The aerodynamics of the end cars is further improved by a more streamlined design, and gangway connections that are flush with the train’s body shell substantially reduce aerodynamic drag and cut energy consumption by around ten percent. In addition, the high-voltage equipment on the car roof is also completely covered, further improving the aerodynamics.
These improvements to weight and aerodynamics result in a train which, running at 300km/h, for example, will use 30 per cent less energy than previous Velaro models, translating to savings of 1,375 tons of CO2 emissions a year.
Flexible interior concept
The Velaro Novo’s lightweight body shell is based on the empty tube concept, meaning that there are no permanent installations inside the car and the interior can be laid out however the operator wishes and altered whenever requirements change. The cars have no underseat fittings or electrical cabinets in their interior. Technical installations are reduced to a minimum and are functionally organised to optimise cable routes and weight savings. Overall, the interiors are some 10 per cent roomier than previous models.
Combined with the new wider connections between cars, already mentioned due to their improved aerodynamic performance, the interior of the train will have a more spacious feel than earlier high-speed trains. Internet service, passenger information systems, on-board entertainment and CCTV security surveillance systems can be integrated to meet customer needs.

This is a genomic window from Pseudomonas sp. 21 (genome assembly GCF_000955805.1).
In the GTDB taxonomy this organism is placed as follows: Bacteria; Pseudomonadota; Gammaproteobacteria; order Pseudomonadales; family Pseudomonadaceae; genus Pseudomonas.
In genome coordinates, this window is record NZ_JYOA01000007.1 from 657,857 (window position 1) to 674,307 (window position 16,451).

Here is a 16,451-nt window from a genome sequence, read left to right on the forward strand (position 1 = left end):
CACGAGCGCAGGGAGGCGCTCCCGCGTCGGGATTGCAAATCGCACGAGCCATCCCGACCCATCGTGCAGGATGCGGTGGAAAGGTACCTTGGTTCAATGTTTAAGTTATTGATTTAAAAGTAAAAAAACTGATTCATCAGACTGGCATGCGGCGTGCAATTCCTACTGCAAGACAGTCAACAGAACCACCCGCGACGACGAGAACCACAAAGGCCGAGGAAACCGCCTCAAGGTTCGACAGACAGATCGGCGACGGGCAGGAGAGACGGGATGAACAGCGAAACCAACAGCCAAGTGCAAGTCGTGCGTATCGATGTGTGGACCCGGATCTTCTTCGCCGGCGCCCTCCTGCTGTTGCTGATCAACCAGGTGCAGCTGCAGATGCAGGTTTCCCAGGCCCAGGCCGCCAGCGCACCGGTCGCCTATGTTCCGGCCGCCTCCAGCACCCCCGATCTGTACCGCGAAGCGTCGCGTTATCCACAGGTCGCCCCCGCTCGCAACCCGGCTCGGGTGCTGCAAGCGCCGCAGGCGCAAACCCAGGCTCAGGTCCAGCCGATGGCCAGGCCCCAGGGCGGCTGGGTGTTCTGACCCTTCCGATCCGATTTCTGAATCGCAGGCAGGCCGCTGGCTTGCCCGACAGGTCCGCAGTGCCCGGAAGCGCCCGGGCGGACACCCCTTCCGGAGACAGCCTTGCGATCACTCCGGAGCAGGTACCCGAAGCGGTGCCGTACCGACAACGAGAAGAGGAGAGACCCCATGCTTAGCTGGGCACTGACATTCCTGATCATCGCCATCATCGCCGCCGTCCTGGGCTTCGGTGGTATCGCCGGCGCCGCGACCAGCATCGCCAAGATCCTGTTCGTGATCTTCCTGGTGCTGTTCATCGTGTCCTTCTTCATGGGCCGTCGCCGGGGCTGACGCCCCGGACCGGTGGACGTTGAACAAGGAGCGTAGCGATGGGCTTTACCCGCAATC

Despite the longer car length, and slightly narrower bodyshell that necessitates, the new cars have an aisle width of 535mm, 11mm wider than the previous Velaro, while offering the same seating comfort. For operations on rail routes with larger structure gauges, such as in Sweden, Russia and China, a variant is available with a wider body shell, making possible a 2+3 seating configuration.
The future is here
As has been mentioned, Siemens is already testing these new innovations. A test car, integrated into the ICE-S operated by DB Systemtechnik, is currently undergoing test runs throughout Germany. The tests are being conducted under various operating conditions to monitor and analyse the performance of the car body and bogies, among other things.
The ICE-S test train has a maximum operating speed of 280km/h, although it can run at up to 330km/h. Velaro Novo is intended to operate on high-speed railways at between 250 and 360km/h.
Programme director Michael Kopp explained that the test car was actually almost a production vehicle. “Actually this car already has a series-production status,” he explained. “Essential components of this car have been manufactured as standard products. Bogies, car body, windows, doors and many more.
“The crucial point is finding a solution, and what we did differently this time with Velaro Novo, was to tell colleagues involved to step forward with ideas, to question everything we have known up to now, to think “out of the box”, to think in new ways – we are not going to brush anything aside for now.”
That approach has borne fruit, and the test/development car, christened “#seeitnovo”, is the tangible result.
“The Velaro Novo is our answer to global demands in high-speed transport,” Sabrina Soussan, CEO of Siemens’ Mobility Division, commented before the train was shown off for the first time at InnoTrans 2018.
“The new train writes a new chapter in the Velaro’s success story and enables operators to offer improved passenger comfort and economy over the train’s entire lifecycle. What we are presenting today is the result of five years of development: a platform offering uniquely optimised energy consumption and maintenance costs, as well as maximum flexibility and reliability.”